Are rental properties profitable?

10 Replies

Hi everyone, I am very new a the real estate investment world. I have seen the cash flow of many properties being only a couple of hundred dollars a month. How can this be very profitable if the income is such little. Would I need to own many properties for the incomes to add up?

More is always better in Real Estate investing

The more units you own the more cash flow, the easier to manage and the easier life will be to make a living.

My typical rule of thumb is I want to make at least $250 a door net profit - Otherwise I don't buy.  The more units I have the less I worry about an empty apartment here and there 

Also don't forget about the depreciation!  Cash flow is certainly the meat, but depreciation is the cheese.  That is where the government assumes that over time the property deteriorate and become less valuable.  Everything I have seen depreciates in a straight line over 27.5 years.  (Just the value of the structure, not the land)  With that you end up not paying taxes on much or sometimes ANY of the cash flow you generate, so that cash is worth more than what you might get if you got a $300 a month paycheck!  And then, if you're lucky and chose the right property at the right time in the right location, you might also get the icing on the cake:  appreciation in the value of the property!

Depreciation is nice.  The bank pays for most of it and you benefit from it.  The interest deduction  is nicer.  The Cashflow is nicest. 

I have 5 units and bring in about 25% of my take home pay from work (after expenses).  Where else could I do that and spend about 10 minutes per month dealing with the properties (I have property managers on 4 of 5)?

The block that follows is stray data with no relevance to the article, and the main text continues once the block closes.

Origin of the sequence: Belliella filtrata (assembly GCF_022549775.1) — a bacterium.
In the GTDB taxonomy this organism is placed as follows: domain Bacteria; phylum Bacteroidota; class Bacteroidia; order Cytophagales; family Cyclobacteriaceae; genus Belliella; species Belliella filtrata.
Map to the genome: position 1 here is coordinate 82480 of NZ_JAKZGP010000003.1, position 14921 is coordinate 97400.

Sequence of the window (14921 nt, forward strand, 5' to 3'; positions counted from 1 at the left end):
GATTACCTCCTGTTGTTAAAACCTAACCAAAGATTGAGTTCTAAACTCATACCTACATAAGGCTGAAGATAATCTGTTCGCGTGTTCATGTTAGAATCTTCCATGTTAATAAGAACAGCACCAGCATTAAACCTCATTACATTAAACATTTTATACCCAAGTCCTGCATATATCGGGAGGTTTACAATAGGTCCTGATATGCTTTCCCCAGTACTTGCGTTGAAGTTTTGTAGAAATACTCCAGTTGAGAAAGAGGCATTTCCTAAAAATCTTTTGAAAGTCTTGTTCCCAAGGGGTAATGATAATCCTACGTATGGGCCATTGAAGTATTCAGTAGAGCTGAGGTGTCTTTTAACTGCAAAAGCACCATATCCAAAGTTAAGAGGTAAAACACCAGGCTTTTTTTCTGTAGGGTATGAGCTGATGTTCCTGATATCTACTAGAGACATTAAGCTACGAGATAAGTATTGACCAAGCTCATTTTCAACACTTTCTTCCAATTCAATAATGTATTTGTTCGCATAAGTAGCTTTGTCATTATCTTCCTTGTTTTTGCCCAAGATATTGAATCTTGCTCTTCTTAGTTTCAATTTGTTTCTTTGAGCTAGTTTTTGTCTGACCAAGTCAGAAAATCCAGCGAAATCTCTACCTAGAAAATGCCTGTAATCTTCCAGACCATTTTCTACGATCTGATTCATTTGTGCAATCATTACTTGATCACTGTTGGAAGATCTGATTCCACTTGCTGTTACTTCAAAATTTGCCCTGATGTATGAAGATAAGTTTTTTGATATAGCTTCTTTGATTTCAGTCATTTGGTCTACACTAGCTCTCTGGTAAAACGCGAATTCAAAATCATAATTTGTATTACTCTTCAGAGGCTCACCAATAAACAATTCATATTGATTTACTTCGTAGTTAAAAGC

Aside from cash flow and depreciation/appreciation, remember someone else is paying for you to own that home/paying down your loan in the form of equity which can give you a multitude of options!  

If you do it wrong, as I did the first time around, no. If you do it right as I am this time, then yes! :)

It depends on how much you paid for that property that cash flows $136/month. 

It does take quite a few, but it's worth it. The cash flow isn't all you get from rentals either. Tax benefits and appreciation add a good bit, and equity build. But it also doesn't take as many as you might think...

http://www.biggerpockets.com/renewsblog/2013/10/19...

Of course they can be profitable. Are you going to be able to live of one or two rentals? Of course not. 

Many of the advantage of holding rentals comes over time as values rise, rents go up, and the mortgage pays down.

How can this be very profitable if the income is such little.

Well if you are earning 1% return in a bank account or 2% return in a bond or CD then earning 8-10% or more on your money looks like a pretty good deal .

@Jake Arbour  

welcome to the site.

It's a get rich slow game. Nobody is sitting on the beach because they own 4 rentals. Now 400 rentals is another story.

Thanks for the link @Ali Boone  !  I must have missed that post.  It was a great one!  @Jake Arbour  -Welcome to BP!  You will find quite a bit of info by reading blogs and forum posts.  The community here is great!

It's nice to see a fellow Ontarian! Yes, the initial cash flow can be a little light. However, as others have said, you write off depreciation, benefit from appreciation, profit from rent increases, and watch your mortgage principal get paid for you.

With the exception of the condo boom in Toronto, you've probably noticed that rental housing inventory is generally tight in Ontario. This helps ensure that rent increases and property appreciation will continue.

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